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Cardiac implant registries 2006–2016: a systematic review and summary of global experiences
  1. Shixuan Zhang1,2,
  2. Sebastian Gaiser3,
  3. Peter L Kolominsky-Rabas1,2
  4. On behalf of the National Leading-Edge Cluster Medical Technologies “Medical Valley EMN”
  1. 1 Interdisciplinary Centre for Health Technology Assessment (HTA) and Public Health (IZPH), Friedrich- Alexander-University of Erlangen-Nürnberg, Erlangen, Germany
  2. 2 National Leading-Edge Cluster Medical Technologies “Medical Valley EMN”, Erlangen, Germany
  3. 3 St Jude Medical Coordination Center BVBA, Zaventem, Belgium
  1. Correspondence to Shixuan Zhang; shixuan.zhang{at}


Objectives The importance of Cardiac Implant Registry (CIR) for ensuring a long-term follow-up in postmarket surveillance has been recognised and approved, but there is lack of consensus standards on how to establish a CIR. The aim of this study is to investigate the structure and key elements of CIRs in the past decade (2006–2016) and to provide recommendations on ‘best practice’ approaches.

Settings and participants A systematic search on CIR was employed in line with the Preferred Reporting Items for Systematic Reviews and Meta-Analyses guidelines. The following databases were searched: the PubMed (Medline), ScienceDirect and the Scopus database, EMBASE. After identifying the existing CIRs, an aggregative approach will be used to explore key elements emerging in the identified registries.

Results The following 82 registries were identified: 18 implantable cardioverterdefibrillator (ICD) registries, 7 cardiac resynchronisation therapy (CRT) registries, 5 pacemaker registries and 6 cardiovascular implantable electronic device registries which combined ICD, pacemaker and CRT implantation data; as well as 22 coronary stent registries and 24 transcatheteraortic heart valve implantation registries. While 71 national or local registries are from a single country, 44 are from European countries and 9 are located in USA. The following criteria have been summarised from the identified registries, including: registry working group, ethic issues, transparency, research objective, inclusion criteria, compulsory participation, endpoint, sample size, data collection basement, data collection methods, data entry, data validation and statistical analysis.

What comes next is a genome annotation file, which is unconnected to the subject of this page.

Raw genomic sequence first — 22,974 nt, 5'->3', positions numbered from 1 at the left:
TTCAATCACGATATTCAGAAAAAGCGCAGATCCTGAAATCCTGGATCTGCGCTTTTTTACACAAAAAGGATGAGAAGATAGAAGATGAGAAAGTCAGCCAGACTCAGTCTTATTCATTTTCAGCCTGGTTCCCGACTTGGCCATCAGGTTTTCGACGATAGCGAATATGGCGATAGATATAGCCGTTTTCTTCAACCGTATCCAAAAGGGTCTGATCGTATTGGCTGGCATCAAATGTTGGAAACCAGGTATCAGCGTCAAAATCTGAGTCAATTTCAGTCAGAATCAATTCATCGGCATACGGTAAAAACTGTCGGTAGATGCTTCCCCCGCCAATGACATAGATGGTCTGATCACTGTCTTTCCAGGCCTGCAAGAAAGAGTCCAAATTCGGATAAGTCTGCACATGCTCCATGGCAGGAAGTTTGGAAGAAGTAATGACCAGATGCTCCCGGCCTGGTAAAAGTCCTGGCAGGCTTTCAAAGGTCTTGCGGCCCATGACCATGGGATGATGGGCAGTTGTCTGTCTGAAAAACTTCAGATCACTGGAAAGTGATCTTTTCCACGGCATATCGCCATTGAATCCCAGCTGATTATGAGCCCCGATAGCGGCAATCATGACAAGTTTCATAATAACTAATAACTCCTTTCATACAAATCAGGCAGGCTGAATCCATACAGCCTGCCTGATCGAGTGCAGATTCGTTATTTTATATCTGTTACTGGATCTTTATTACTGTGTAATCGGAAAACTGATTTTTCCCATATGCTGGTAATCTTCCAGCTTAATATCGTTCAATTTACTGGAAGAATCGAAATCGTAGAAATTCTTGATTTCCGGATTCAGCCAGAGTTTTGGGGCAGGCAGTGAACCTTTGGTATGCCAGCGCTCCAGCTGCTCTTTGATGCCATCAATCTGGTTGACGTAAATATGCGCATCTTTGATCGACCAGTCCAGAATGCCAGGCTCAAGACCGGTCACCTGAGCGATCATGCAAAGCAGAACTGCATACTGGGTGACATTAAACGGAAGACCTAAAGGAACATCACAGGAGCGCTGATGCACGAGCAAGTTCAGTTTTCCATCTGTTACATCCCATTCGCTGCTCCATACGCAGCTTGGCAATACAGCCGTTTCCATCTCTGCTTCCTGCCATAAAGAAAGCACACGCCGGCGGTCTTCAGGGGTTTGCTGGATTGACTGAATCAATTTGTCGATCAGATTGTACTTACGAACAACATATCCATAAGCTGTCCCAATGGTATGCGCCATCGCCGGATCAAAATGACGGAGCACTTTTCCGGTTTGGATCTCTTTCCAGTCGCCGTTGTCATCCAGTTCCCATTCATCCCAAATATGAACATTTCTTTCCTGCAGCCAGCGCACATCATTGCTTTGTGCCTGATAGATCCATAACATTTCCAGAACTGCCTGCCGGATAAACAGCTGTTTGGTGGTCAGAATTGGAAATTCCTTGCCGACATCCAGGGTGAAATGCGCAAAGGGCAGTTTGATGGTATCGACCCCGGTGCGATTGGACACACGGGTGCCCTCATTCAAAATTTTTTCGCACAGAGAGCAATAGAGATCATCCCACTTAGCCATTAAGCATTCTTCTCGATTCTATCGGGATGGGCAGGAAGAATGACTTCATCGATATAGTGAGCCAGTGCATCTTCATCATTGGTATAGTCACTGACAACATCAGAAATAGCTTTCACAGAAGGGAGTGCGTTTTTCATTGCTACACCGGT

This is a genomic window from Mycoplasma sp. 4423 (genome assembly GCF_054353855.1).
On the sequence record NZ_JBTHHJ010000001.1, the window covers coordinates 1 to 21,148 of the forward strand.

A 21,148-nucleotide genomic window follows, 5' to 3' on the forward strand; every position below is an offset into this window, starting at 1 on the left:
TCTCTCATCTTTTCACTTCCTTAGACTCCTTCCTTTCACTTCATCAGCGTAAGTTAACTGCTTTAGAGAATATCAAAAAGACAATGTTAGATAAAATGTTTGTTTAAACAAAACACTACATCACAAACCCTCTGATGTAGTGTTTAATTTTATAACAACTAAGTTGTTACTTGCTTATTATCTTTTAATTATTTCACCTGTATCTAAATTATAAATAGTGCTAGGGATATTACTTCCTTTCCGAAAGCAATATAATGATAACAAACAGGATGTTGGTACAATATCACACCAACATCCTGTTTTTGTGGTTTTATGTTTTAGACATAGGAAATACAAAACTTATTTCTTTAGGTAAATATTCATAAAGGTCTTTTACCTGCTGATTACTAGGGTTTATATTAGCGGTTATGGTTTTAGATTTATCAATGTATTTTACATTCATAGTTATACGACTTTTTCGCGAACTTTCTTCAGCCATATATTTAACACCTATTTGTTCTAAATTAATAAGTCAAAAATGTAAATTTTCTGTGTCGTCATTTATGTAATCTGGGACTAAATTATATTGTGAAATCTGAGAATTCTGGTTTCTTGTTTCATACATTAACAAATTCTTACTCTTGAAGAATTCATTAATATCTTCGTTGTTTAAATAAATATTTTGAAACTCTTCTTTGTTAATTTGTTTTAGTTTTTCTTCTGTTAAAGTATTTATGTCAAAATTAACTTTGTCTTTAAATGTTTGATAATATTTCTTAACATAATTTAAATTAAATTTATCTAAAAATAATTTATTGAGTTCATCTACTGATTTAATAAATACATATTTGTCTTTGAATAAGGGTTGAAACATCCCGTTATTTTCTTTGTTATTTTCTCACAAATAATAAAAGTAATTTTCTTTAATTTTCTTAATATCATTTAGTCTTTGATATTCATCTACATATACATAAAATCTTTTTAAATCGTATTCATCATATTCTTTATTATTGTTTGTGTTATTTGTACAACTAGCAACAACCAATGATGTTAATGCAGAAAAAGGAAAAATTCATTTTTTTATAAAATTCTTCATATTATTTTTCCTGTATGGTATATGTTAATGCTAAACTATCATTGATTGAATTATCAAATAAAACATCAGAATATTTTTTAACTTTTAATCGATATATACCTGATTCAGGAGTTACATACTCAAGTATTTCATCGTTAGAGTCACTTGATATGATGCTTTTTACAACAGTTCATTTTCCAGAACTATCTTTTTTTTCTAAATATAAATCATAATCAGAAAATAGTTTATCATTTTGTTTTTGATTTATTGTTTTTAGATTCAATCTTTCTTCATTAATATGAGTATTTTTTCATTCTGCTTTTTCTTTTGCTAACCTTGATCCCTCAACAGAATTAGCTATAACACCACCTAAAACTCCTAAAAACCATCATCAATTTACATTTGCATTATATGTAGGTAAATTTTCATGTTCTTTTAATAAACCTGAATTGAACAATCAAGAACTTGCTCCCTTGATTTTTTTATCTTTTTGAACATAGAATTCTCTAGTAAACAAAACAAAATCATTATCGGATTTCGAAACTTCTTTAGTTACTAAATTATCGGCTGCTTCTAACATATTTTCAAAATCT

Conclusions Registries provide a ‘real-world’ picture for patients, physicians, manufacturers, payers, decision-makers and other stakeholders. CIRs are important for regulatory decisions concerning the safety and therefore approval issues of the medical device; for payers CIRs provide evidence on the medical device benefit and drive the decision whether the product should be reimbursed or not; for hospitals CIRs’ data are important for sound procurement decisions, and CIRs also help patients and their physicians to joint decision-making which of the products is the most appropriate.

  • cardiac implant
  • high-risk device
  • implant registry
  • real-world

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  • Contributors PLK-R provided substantial contributions to conception and design; SZ drafted the articles with acquisition of data, analysis and interpretation of data; SG revised the manuscript critically for important intellectual content; PLK-R made the final approval of the version to be published. The guarantor is PLK-R.

  • Funding The research is supported by the German Federal Ministry of Education and Research (BMBF), project grant no: 13EX1013B, as part of the National Leading-Edge Cluster Medical Technologies ‘Medical Valley EMN’. The present work was performed in (partial) fulfilment of the requirements for obtaining the degree “Dr. rer. biol. hum.” at the Medical Faculty of Friedrich-Alexander University of Erlangen-Nürnberg.

  • Competing interests None declared.

  • Patient consent Not required.

  • Provenance and peer review Not commissioned; externally peer reviewed.

  • Data sharing statement No additional data are available.

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